Integration #

Due to LionsOS being a component Operating System, part of the process of developing on top of LionsOS involves picking and integrating the various components and sub-systems that you want to be part of your final system.

This brings up a problem of how, as the system designer, do you put everything together without spending a lot of time getting familiar with the LionsOS components themselves?

In a Microkit based system, in order to get the final bootable image for your hardware, the Microkit tool expects you to produce two artefacts:

  1. The SDF file that describes what Protection Domains, Memory Regions, Communication Channels, etc are in the system.
  2. The ELFs used as program images for the Protection Domains.

System Description Format (SDF) file #

The goal of the Microkit SDF is to describe the resources and architecture of the system. It is not supposed to provide a way of flowing information about the system to component code. The SDF is also quite verbose and also uses XML.

These limitations have benefits but also present problems such as:

  • making the SDF difficult to hand-write for large systems.
  • not giving component code a way to generalise over the system-specific parameters (e.g, how many clients a virtualiser component has).

We have encountered these problems in our Kitty reference system and are working on improved/extra tooling in order to make the development of a LionsOS system significantly easier.

This involves a way of auto-generating information about the system for components to consume as well as auto-generating the SDF file itself based on some higher-level specification.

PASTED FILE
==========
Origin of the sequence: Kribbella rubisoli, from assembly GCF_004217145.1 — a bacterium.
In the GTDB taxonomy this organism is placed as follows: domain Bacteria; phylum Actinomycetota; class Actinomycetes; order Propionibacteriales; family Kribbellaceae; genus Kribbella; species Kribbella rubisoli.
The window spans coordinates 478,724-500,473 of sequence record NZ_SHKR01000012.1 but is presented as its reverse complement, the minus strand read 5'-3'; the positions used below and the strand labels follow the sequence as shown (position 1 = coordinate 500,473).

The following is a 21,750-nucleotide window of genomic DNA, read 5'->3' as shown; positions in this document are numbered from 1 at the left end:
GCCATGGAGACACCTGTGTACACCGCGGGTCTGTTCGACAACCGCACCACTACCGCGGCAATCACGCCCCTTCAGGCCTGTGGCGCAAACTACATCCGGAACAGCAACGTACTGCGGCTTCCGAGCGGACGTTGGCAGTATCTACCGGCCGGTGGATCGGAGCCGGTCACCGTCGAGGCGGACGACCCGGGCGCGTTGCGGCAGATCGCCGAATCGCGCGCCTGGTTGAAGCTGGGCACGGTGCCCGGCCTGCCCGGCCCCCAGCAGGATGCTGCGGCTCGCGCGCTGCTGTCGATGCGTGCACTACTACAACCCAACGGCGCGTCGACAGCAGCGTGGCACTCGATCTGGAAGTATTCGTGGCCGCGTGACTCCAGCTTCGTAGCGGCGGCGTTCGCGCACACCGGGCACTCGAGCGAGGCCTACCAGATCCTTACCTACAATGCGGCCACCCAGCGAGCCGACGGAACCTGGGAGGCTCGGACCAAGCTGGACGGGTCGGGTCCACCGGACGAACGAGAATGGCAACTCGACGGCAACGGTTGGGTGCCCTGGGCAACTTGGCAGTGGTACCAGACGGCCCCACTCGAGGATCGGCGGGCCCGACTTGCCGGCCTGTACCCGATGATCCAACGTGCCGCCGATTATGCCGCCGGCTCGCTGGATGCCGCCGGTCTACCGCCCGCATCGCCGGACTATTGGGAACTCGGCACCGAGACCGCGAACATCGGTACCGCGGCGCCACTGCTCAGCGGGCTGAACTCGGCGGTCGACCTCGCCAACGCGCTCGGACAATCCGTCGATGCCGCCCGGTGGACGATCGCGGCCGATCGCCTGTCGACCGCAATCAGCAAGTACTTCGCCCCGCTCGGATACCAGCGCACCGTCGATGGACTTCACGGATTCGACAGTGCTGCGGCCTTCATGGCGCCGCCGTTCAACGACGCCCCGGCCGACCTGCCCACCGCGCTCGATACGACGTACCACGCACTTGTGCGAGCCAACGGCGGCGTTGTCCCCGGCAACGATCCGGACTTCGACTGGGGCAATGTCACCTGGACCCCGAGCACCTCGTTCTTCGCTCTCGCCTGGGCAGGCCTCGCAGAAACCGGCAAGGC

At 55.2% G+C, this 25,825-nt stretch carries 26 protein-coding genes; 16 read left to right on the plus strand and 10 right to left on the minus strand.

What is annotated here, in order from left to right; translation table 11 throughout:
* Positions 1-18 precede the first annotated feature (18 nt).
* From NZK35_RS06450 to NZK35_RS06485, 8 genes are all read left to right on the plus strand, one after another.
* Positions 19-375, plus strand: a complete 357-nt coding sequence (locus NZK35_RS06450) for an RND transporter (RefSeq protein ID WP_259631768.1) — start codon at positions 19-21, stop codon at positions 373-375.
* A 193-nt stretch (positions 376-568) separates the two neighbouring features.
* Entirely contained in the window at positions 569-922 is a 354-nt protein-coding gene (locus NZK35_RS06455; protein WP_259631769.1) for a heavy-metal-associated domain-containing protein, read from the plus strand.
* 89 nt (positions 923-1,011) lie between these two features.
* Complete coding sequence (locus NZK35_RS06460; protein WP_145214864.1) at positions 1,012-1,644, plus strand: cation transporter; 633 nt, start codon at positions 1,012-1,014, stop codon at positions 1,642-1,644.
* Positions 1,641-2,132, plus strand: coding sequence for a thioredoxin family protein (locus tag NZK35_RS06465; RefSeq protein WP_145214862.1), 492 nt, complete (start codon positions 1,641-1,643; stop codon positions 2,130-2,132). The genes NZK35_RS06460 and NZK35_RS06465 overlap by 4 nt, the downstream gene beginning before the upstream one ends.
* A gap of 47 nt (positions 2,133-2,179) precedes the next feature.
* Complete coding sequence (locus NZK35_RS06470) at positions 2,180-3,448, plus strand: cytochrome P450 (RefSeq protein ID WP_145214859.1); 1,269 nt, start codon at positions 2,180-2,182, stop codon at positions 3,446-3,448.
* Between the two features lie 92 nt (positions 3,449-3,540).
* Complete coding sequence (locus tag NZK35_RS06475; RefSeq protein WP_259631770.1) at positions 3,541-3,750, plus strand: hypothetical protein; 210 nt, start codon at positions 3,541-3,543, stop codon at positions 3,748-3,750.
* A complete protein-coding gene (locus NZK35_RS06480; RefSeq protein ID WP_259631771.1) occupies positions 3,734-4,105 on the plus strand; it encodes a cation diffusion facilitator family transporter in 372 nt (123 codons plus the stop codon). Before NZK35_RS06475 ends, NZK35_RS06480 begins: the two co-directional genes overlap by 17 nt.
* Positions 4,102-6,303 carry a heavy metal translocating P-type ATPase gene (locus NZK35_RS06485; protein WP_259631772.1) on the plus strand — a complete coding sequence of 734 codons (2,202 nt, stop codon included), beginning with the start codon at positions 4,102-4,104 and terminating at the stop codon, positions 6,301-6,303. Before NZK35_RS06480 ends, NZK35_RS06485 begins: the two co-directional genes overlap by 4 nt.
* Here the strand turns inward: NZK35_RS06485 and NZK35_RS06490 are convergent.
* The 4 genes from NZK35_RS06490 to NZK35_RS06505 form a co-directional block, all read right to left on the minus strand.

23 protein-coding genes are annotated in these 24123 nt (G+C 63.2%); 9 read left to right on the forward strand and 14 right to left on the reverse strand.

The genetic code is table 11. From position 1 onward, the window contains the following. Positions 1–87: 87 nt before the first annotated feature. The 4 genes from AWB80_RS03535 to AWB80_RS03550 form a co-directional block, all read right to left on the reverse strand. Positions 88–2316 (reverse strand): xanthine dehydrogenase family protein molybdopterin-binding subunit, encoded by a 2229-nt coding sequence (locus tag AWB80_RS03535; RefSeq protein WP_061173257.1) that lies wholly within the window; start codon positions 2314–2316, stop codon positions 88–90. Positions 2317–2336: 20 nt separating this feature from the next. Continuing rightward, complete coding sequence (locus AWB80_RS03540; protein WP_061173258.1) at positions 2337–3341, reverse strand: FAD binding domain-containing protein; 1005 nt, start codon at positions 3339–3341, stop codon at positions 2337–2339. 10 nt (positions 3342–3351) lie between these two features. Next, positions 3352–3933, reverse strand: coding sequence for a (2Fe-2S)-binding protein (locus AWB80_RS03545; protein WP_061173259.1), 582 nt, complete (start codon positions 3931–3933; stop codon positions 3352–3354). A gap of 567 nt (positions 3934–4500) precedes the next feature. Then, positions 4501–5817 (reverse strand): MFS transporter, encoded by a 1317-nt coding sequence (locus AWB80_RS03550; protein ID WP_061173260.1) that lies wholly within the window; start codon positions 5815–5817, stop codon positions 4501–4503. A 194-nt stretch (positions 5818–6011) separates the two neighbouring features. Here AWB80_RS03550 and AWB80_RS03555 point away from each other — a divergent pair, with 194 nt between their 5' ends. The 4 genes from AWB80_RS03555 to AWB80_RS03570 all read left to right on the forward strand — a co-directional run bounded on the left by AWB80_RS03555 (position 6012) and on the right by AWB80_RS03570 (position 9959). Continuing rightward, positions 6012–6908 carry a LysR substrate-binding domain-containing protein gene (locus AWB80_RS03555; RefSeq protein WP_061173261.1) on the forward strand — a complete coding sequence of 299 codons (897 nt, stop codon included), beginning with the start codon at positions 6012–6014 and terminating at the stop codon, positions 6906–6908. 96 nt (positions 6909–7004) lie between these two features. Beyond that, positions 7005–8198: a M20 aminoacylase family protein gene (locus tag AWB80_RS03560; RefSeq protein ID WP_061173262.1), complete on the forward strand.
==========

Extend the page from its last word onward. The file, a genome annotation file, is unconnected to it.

Build System #

While LionsOS has less run-time complexity compared to traditional OSes, some of that complexity is shifted to build-time which means more reliance and expectation of the build system.

Make #

The primary way we have been building LionsOS systems (such as the reference system) is via GNU Make. We are in the process of creating small Makefile snippets for each component (e.g a driver or a static library like libvmm) which can then be called from a top-level Makefile that you have created. This should decrease the amount of time needed to get something up and running.

Zig #

We are also experimenting with the Zig build system. The Zig project provides a portable C/C++ toolchain as well as a build system. Zig build ‘scripts’ are written in the Zig programming language that call APIs for creating on build steps. Despite not having any Zig programs in LionsOS, we can still leverage the build system. In fact, due to having the build system as well as the toolchain in a single executable, building via Zig actually has less dependencies than other build systems.

We do not have Zig build scripts for all the parts of LionsOS yet, but libvmm has some examples.